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How to improve policing and police-community relations in Minnesota

This is a response to MinnPost’s July 13 Community Voices commentary, “A blueprint for better policing in Minnesota,” by James Densley and Jon R. Olson.

Michael W. Quinn

Let me start by saying that I respect both of these authors and their goal of trying to improve policing in Minnesota. My comments are not a criticism of them; their ideas are the result, in my opinion, of their lack of experience in law enforcement. This is not to say that they don’t understand the criminal justice system. I know they do, but they are missing the experience that comes from working in a squad car. The authors call this article a blueprint. It is not a blueprint; if it were it would have concrete actionable items, which it does not. It is what many academics, politicians, activists, and community members are buying into without knowing the ins and outs of what they are proposing. It is done in most cases with all good intentions, but it is not a workable blueprint.

Our police executives are writing and proposing much the same thing. At a recent conference of the Police Executive Research Forum, police executives from across the country got together to discuss what needs to be done to improve police-community relations. Their answer? Our cops have to be more respectful of the people. With that ethereal notion in mind PERF should have turned to Chief Todd Axtell of St. Paul Police Department and Chief Michael Harrison of the New Orleans Police Department and said: “How do we make that happen?” But they didn’t. And therein lies the problem. How do we make that happen? I don’t have all the answers, but with that in mind, I would like to address some of the issues brought up in Densley and Olson’s commentary.

With regard to police instructors: There is no question that there are active-duty and retired cops who should not be police instructors. They can be identified by their emphasis on “shoot first, ask questions later” attitude, enforcement of the law because the law is the law, and their unwillingness to embrace the community as full partners in the system. But, eliminating retired cops from teaching law-enforcement classes is akin to eliminating retired M.D.s from teaching medicine. The authors appear to base this idea on the assumption that cops are only capable of a warrior mentality, and that is not true.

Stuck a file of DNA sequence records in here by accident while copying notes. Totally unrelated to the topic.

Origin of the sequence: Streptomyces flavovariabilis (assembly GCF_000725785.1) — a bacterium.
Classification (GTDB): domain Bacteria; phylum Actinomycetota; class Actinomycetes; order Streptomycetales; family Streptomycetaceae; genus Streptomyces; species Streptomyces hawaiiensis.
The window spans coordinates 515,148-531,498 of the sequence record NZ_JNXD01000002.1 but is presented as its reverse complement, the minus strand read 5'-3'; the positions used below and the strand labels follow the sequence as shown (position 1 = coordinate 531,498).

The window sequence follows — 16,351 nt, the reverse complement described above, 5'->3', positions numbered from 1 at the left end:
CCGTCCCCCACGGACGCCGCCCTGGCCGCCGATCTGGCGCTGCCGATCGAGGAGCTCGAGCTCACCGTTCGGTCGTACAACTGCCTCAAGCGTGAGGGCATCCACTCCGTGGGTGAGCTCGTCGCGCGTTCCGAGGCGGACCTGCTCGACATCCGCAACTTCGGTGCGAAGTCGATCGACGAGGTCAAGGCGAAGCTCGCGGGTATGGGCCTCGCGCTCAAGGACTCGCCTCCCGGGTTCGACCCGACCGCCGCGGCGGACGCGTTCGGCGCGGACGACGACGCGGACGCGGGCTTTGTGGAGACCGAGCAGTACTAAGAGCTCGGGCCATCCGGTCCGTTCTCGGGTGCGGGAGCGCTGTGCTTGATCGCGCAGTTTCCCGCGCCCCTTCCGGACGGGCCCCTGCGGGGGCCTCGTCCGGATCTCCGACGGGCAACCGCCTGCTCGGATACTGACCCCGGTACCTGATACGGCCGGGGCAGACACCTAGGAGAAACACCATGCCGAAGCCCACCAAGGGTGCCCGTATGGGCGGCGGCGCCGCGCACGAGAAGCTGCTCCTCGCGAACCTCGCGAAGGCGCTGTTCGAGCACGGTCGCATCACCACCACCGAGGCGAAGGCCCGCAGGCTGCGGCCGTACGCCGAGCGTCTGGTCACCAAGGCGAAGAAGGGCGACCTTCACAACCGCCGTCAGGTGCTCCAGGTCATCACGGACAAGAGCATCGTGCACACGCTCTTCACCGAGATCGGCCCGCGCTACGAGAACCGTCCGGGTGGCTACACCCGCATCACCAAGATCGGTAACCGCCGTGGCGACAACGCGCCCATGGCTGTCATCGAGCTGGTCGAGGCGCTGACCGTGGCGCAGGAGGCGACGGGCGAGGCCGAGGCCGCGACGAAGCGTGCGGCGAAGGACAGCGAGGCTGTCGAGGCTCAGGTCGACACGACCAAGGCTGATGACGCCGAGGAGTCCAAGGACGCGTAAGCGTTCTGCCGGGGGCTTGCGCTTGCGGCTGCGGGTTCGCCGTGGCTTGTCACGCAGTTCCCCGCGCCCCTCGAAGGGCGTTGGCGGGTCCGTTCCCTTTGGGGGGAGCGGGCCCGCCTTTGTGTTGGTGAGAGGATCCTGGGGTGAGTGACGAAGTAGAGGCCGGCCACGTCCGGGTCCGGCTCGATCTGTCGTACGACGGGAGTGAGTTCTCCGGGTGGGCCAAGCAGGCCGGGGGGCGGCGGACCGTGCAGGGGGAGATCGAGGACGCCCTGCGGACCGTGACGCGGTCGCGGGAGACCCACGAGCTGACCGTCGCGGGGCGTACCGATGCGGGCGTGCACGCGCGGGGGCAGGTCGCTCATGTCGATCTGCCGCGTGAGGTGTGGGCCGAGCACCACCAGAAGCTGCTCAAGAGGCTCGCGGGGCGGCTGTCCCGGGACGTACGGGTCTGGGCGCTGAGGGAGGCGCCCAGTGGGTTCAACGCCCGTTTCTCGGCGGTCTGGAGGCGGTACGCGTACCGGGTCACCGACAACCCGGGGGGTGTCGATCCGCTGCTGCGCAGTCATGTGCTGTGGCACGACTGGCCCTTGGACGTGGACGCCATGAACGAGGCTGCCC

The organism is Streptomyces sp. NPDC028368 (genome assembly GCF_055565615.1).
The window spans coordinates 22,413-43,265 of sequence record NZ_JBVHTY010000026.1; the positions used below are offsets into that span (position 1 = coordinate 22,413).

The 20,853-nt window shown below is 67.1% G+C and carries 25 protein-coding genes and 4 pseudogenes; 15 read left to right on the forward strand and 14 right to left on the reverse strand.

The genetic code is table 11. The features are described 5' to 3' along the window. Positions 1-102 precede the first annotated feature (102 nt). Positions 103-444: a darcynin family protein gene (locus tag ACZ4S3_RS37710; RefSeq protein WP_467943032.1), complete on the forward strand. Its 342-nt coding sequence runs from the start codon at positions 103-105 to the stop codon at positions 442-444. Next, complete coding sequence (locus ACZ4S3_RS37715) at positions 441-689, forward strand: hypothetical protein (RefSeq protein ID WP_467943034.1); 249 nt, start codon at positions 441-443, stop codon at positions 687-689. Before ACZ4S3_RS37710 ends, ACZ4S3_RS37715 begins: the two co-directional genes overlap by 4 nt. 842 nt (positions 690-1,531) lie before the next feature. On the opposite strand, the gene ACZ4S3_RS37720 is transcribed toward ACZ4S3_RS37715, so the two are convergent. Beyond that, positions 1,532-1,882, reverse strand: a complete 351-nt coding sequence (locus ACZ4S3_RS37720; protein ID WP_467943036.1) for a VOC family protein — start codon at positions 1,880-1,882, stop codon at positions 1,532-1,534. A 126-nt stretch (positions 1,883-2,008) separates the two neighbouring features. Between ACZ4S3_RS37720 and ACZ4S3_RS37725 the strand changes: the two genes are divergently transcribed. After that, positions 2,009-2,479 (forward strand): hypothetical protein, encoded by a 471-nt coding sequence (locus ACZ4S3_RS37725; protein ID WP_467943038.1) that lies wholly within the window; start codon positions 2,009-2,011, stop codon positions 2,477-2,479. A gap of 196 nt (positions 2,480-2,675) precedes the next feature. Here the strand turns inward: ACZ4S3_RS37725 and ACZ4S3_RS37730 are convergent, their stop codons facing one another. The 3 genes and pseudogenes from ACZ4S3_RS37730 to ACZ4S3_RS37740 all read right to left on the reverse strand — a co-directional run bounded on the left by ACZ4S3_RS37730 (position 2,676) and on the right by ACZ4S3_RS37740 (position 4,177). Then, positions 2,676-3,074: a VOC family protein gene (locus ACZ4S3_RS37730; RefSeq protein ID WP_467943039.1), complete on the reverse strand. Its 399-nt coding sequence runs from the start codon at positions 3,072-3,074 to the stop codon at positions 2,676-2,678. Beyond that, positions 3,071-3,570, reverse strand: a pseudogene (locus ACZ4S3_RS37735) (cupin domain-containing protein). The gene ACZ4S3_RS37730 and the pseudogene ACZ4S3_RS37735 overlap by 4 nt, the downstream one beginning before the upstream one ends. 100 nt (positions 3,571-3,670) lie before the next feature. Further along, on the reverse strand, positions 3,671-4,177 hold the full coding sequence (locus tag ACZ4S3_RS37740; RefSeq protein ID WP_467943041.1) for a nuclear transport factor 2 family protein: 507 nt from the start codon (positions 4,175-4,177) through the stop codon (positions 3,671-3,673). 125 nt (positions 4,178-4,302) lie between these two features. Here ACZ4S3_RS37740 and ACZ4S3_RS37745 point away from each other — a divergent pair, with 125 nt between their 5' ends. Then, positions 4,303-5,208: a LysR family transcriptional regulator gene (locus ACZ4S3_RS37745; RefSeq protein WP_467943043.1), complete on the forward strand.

First of all, retired cops are usually better instructors because they have had the time to reflect on their training and experience over the years and reconnect with their communities in ways that were not possible when they were caught up in the everyday business of policing. They tend to bring a more balanced and mature approach to the table.

Guardians by nature; warriors when necessary

Second, it is wrong to assume that we are strictly guardians and not warriors. This analogy has been used a lot lately and it implies many of the wrong ideas. First, cops do have a role as guardians. By way of examples: We patrol areas to show our presence and availability to the community. We issue traffic citations in order to remind people of the dangers inherent in violating traffic laws. We respond to domestics in order to help men and women get the help they need to either get out of their current situation or get help to resolve their differences.

In terms of guarding communities, we cannot and never will be able to protect everyone. We respond to tragedy; we can seldom prevent it. We don’t have control over poverty, the educational system or employment opportunities for people of color. We know these are huge factors in the criminal justice system; but we have no influence or control of them.

We respond to death scenes, many of them tragic. We must attempt to be consolers when we are asked questions that can only be answered by God.

If you want a warrior/guardian analogy use Lt. Col. Dave Grossman’s: We are the sheepdogs: directing, guiding, protecting, and serving – but able and willing to put it all on the line when the wolves attack. And when that attack comes we are warriors, laying down our lives if necessary so that others may live.